In 1937 already, the medical profession in the United Kingdom, France and the United States recognizes the major importance of the sulfanilamide and the other sulfas; for different reasons in each country.
Project ‘100 years of antibiotics’
Episode 8. The success of the sulfas; with a black rim
Episode 9. In the crossfire
Episode 10. International recognition
Episode 11. Pride comes before a fall
Episode 12. Lessons learned
International success of sulfanilamide
France didn’t know a tradition of patents on medicines; therefore Roussel can start producing Prontosil in 1935 already. That same year, Rhone Poulenc and the Pasteur Institute start a common research project, after Hörlein’s example. Within a few months, they score their first success: the discovery that the active ingredient is not Prontosil, but the simple metabolite (degradation product) sulfanilamide. ‘Colourless products have the future’, becomes the new slogan. But they take great care not to damage Hörlein’s and Domagk’s reputations. Behind the scenes however, the Pasteur Institute views Prontosil/sulfanilamide primarily as a threat to its proceeds from vaccines. The real breakthrough comes only at the 1937 World Fair, where Domagk is awarded a gold medal.
Medical doctors in the United Kingdom tend to be sceptical about chemotherapeutic antibiotics; moreover, there is a tendency to downplay new medicines arriving from industry. In October 1935, Hörlein lectures before the Royal Society of Medicine in London. This lecture turns out to be very successful: after some initial reservations, many research projects on Prontosil get underway, including animal and clinical tests. Initially still with limited success, and with much doubt on the German claims. Then, two publications in the Lancet in June 1936 break the tide, although enthusiasm never goes as high as in Germany. The Times too reports about the news. As the medicine is applied in increasing volumes, doctors started to moan about the ‘monstrously’ high price: up to 3 to 4 pounds per patient treated. Bayer lowers the prices, and in addition to that speeds up the introduction of the cheaper sulfanilamide. Maybe they intend to cut short competitors; anyway, if the buyer hasn’t expressly specified a preference for the red product, Bayer sends the colourless sulfanilamide on each demand for Prontosil. By the end of 1936, the English press already speaks of one of the most important medical discoveries of the century.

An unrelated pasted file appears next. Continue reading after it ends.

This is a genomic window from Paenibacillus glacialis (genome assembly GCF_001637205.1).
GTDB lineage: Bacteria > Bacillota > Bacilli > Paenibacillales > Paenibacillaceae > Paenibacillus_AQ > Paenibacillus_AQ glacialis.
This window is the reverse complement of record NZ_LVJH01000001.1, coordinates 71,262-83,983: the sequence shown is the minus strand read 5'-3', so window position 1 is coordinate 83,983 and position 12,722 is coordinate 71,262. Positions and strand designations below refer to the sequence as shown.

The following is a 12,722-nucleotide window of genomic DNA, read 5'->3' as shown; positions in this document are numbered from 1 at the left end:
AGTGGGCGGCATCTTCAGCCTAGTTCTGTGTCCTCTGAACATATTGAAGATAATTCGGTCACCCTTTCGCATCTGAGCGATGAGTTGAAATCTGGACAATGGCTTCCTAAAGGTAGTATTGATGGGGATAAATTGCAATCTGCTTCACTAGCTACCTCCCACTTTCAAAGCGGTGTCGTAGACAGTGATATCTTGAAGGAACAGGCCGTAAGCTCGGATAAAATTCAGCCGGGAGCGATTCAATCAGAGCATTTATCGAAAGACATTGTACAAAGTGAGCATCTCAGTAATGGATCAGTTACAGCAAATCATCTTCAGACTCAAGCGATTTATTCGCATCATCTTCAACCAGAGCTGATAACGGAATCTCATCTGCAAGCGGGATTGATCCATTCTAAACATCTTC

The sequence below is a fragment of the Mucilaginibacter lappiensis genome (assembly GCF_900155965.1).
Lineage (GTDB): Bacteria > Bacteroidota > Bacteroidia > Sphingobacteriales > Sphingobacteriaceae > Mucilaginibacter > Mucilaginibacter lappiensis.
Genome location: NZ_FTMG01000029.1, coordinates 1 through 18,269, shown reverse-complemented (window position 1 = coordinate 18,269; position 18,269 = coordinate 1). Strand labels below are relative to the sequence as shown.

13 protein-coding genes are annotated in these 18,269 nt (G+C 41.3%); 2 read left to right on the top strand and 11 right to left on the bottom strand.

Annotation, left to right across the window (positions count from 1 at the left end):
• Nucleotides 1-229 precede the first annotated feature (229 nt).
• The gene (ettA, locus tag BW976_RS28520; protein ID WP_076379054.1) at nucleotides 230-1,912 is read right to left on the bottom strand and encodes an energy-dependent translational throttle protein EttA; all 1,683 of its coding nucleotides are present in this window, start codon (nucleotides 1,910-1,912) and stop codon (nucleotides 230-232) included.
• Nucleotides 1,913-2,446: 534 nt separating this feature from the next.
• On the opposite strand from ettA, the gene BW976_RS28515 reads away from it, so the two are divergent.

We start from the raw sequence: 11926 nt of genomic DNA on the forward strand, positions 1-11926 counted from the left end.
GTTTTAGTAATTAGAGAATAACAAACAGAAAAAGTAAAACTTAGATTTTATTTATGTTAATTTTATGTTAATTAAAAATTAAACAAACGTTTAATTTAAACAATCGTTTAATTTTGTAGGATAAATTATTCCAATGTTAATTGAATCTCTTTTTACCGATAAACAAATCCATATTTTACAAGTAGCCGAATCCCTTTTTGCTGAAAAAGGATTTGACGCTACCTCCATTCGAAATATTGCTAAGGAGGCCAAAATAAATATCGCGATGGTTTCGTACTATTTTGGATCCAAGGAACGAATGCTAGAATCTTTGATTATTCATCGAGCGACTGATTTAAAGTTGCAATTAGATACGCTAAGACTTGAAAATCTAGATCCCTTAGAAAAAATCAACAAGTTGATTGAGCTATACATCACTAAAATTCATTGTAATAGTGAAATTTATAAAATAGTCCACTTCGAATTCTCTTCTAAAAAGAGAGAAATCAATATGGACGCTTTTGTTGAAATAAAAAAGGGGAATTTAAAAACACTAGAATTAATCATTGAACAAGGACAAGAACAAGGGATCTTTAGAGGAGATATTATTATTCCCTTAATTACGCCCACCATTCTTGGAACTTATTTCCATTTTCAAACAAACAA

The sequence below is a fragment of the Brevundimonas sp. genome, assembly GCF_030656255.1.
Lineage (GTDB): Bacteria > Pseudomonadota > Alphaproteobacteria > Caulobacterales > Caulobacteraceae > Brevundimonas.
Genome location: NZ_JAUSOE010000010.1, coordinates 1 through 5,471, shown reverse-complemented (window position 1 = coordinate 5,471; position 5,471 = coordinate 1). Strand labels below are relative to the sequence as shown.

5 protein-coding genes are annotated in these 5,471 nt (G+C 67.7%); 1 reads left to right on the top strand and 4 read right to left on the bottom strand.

It is not until September 1936, when the news breaks to the United States. There is just a feeble response. Until in December, the president’s son, Franklin D. Roosevelt Jr recovers from a life-threatening infection after having been treated with Prontylin (= sulfanilamide). Supplied by Sterling Winthrop Chemical Company, the American daughter of Bayer/IG Farben. According to one review, in May 1937 there are 13 companies already that can supply the medicine. Sulfanilamide is not protected by a patent, so anyone can enter the field. Finally, Paul Ehrlich’s chemotherapy has been proven. In the opinion of many Americans, the era of the miracle drugs has begun.
Miracle drugs and big money – we suppose that they thought along those lines at the Massengill Company in Tennessee. Back then, sulfanilamide can only be bought in the form of tablets. In liquid form, it would be easier to ingest, for children in particular. At Massengill they devise Elixir Sulphanilamide, made according to the recipe outlined below, and marketed without much ado on September 4, 1937: